Owe more than you own? Heard about Short Sales? What should you do?

If you have been talking to anyone recently about the real estate market, chances are you have heard some people say they are dealing with a short sale or that the property is “underwater.”  What does all this mean?  More importantly, what are the implications if you are trying to buy or sale property that is underwater? 

Help – I am underwater!

Assuming the person is not speaking literally (e.g. the house is next to a river that has just flooded), when someone says the property is “underwater” they mean that the outstanding mortgage on the property exceeds the fair market value of the property.  A “short sale” means that the property is being sold for less than the outstanding balance due on the loan.    

How did this happen? 

Unfortunately, when there is a downshift in the economy and home values are impacted, it is all too common for a home to be worth less than the outstanding balance of the current mortgage.  In most instances, homes that are underwater where either: 

1. Purchased at the top of the real estate market; and/or

2. Purchased with very close to 100% financing. 

In some cases, even when a buyer paid 20% down for the property but purchased the property at the top of the market, the decline in value has exceeded the 20% down payment and the property is now worth less than the mortgage amount. 

What to do if I am selling a home that is underwater?

If you find yourself in a situation where you need to sell your home that is underwater, you should  contact your lender and ask what procedures they have to approve a short sale.  If you are selling your home, you are required to give the buyer good title to the property.  To give “good title” you need to make sure the current mortgage is released.  In a typical sale, once the bank is paid off it will release the mortgage.  Unless you have the money needed to make up for any shortfall between the sale price and the outstanding mortgage, you have to have an agreement from the lender to release the mortgage when the loan will not be paid in full from the sale.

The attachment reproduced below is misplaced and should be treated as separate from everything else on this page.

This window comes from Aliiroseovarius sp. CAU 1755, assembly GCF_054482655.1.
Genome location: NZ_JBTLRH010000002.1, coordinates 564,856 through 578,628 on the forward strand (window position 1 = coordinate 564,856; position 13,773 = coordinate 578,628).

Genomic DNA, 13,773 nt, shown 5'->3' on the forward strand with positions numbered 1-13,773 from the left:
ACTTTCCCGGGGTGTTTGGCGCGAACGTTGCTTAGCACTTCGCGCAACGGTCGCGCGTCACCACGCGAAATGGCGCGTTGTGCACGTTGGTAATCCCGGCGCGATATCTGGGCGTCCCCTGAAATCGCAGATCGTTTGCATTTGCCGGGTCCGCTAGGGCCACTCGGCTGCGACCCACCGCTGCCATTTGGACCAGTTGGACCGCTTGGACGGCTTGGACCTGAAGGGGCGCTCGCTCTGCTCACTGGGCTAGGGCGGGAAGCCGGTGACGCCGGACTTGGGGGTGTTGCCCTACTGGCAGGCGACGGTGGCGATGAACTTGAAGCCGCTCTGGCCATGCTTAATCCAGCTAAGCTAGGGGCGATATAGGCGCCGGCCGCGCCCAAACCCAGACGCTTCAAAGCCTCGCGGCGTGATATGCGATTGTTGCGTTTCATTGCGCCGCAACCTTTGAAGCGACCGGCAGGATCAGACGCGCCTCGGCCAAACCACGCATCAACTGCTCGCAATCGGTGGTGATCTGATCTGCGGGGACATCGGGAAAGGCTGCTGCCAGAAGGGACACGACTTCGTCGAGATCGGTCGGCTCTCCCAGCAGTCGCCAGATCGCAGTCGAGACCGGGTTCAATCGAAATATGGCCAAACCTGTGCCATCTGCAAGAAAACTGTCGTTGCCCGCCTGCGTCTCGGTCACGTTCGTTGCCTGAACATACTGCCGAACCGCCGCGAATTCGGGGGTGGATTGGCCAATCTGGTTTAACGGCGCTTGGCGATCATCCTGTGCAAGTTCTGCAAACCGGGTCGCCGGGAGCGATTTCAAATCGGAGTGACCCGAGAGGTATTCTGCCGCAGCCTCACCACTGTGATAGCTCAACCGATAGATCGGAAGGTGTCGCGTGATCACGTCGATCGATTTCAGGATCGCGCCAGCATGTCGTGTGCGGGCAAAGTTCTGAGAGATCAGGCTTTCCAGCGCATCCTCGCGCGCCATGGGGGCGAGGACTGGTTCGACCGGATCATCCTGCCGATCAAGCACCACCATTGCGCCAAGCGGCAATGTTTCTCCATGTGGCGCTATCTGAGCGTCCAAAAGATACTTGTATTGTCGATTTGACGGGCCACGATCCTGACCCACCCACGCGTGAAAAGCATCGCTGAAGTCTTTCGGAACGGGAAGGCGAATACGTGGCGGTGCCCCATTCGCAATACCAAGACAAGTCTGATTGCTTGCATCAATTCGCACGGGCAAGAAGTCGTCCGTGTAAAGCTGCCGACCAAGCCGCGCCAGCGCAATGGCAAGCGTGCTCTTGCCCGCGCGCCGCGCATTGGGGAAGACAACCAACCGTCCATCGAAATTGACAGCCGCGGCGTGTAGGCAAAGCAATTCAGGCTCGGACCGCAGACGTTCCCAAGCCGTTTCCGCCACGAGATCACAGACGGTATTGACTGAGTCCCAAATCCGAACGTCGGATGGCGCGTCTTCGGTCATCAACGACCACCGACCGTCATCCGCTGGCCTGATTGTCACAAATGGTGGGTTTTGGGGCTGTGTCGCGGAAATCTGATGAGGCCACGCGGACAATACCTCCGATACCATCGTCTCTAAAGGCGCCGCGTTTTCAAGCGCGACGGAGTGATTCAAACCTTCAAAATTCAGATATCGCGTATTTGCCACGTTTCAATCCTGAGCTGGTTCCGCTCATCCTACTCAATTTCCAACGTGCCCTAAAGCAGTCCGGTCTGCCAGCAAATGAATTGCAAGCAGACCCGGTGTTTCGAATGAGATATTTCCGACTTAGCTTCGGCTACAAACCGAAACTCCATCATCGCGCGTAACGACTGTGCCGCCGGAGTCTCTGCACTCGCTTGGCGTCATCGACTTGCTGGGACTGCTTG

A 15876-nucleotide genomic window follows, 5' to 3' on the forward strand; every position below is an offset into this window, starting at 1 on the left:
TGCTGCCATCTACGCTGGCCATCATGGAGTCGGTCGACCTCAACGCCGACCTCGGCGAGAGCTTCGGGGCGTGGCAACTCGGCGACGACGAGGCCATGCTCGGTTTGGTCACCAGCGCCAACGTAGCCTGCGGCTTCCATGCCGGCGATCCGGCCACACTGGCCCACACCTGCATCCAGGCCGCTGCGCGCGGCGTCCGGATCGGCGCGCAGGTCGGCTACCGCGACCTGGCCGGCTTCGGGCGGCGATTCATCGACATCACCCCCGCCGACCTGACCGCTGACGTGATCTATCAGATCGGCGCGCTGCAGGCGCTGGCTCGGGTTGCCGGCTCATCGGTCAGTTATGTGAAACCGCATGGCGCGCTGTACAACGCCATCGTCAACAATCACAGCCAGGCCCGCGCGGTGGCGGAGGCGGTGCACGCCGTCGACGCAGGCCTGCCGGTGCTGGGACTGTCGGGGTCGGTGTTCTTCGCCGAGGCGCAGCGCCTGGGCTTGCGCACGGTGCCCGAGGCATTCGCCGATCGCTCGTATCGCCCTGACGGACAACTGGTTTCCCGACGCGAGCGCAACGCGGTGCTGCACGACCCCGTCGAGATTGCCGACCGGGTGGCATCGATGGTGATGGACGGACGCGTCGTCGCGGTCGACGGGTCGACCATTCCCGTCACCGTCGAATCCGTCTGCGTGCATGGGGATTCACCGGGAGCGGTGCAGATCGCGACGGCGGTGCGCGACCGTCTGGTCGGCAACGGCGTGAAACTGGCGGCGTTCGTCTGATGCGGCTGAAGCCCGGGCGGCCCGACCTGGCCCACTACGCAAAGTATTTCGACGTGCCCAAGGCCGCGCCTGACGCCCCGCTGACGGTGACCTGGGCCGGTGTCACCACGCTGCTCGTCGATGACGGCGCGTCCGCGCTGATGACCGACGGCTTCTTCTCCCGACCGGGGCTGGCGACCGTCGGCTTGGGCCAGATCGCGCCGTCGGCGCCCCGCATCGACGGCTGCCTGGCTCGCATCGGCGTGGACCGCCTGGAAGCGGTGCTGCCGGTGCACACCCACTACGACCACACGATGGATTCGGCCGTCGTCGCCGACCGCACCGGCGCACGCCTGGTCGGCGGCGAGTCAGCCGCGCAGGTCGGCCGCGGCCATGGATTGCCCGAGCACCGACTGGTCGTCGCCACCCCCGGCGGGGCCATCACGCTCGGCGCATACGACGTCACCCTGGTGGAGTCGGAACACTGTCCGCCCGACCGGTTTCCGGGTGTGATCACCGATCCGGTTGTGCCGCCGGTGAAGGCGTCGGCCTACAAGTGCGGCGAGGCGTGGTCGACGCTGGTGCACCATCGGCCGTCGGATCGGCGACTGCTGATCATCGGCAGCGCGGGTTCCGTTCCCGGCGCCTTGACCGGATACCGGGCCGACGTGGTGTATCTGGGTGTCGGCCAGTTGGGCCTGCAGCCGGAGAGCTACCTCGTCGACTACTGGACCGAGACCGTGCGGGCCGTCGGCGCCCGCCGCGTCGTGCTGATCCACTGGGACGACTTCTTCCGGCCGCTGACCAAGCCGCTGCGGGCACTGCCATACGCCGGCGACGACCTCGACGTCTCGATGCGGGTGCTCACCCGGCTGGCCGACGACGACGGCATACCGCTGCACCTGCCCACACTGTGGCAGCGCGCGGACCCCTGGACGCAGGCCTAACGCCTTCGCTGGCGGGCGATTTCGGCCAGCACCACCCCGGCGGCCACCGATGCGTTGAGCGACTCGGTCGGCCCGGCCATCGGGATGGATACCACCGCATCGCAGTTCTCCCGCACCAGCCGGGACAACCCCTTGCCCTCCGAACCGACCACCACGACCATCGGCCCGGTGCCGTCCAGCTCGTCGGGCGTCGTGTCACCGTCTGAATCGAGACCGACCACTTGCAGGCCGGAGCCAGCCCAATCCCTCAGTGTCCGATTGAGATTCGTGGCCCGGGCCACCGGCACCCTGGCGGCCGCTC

For example, you want to accept an offer to sell your house for $300,000 but you owe $350,000 on the mortgage.  Unless you can come up with the $50,000 to pay the balance due to the lender, you will have to get short sale approval from the lender.  If you are selling the property, you want the lender to agree to release the mortgage and not pursue you for the balance due.  How the lender will react to your request depends upon the lender and the situation.  Some lenders will review the situation and simply let you walk away from the loan after the lender receives the proceeds from the sale.  These lenders are hard to find.  Other lenders will require that you sign a new promissory note where you are required to pay them the balance over a period of time – e.g. a $50,0000 note payable over 10 years.  Sometimes the note will be at a low interest rate or even no interest.  Sometimes there will be a discount if you pay off the amount in less than the agreed upon time.  For example, you can pay $20,000 within 18 months to prepay the note instead of the full term of the note. 

If you are in a short sale situation and the lender is demanding that you sign a note for the balance due, this would be a good time to explore the possibility of a bankruptcy.  You should also make sure you disclose to any buyer that you must get approval from the lender to complete the sale.  It is important that the buyer be aware of the short sale situation because it is likely that there may be delays.  If your property is underwater and you can still make the mortgage payment, your best hope may be a rebound in the real estate market to increase the value of your home and thereby rescue it from its current underwater grave. 

What to do if I am buying a house that is underwater?

If you are the buyer of a home that is underwater it is important that you work with an attorney so that you can be sure all the liens on the property will be properly released.  Make sure you ask the closing attorney what liens are on the property and confirm that the current lender has agreed to release the liens even though they will not be paid the full amount due on the loan. 

When you are buying property in a short sale a typical problem is the possible delay in getting approval from the current mortgage holder.  Working with banks to obtain approval can be very frustrating and time consuming.  The seller may be doing everything within their power to get the short sale approved, but the bottom line is that the final approval of the short sale is outside the control of the seller and banks can sometimes take a very long time to approve a short sale.  If you are selling a property and need to move into a new home on a specific date, buying a house in a short sale may not be a good idea unless you have a back-up plan for living arrangements on a temporary basis.  In contrast, if you are currently renting and have the ability to stay in your apartment for a few extra weeks or months, or you are buying the short sale property to use as a rental property the timing of a short sale is of less concern. 

What now? 

Selling or buying a property in a short sale presents unique challenges for the seller and the buyer.  You should be prepared for the potential delays and it is more important than ever to work with an experienced real estate attorney, Realtor experienced in short sales and your financial or tax advisor to help guide you through the process.

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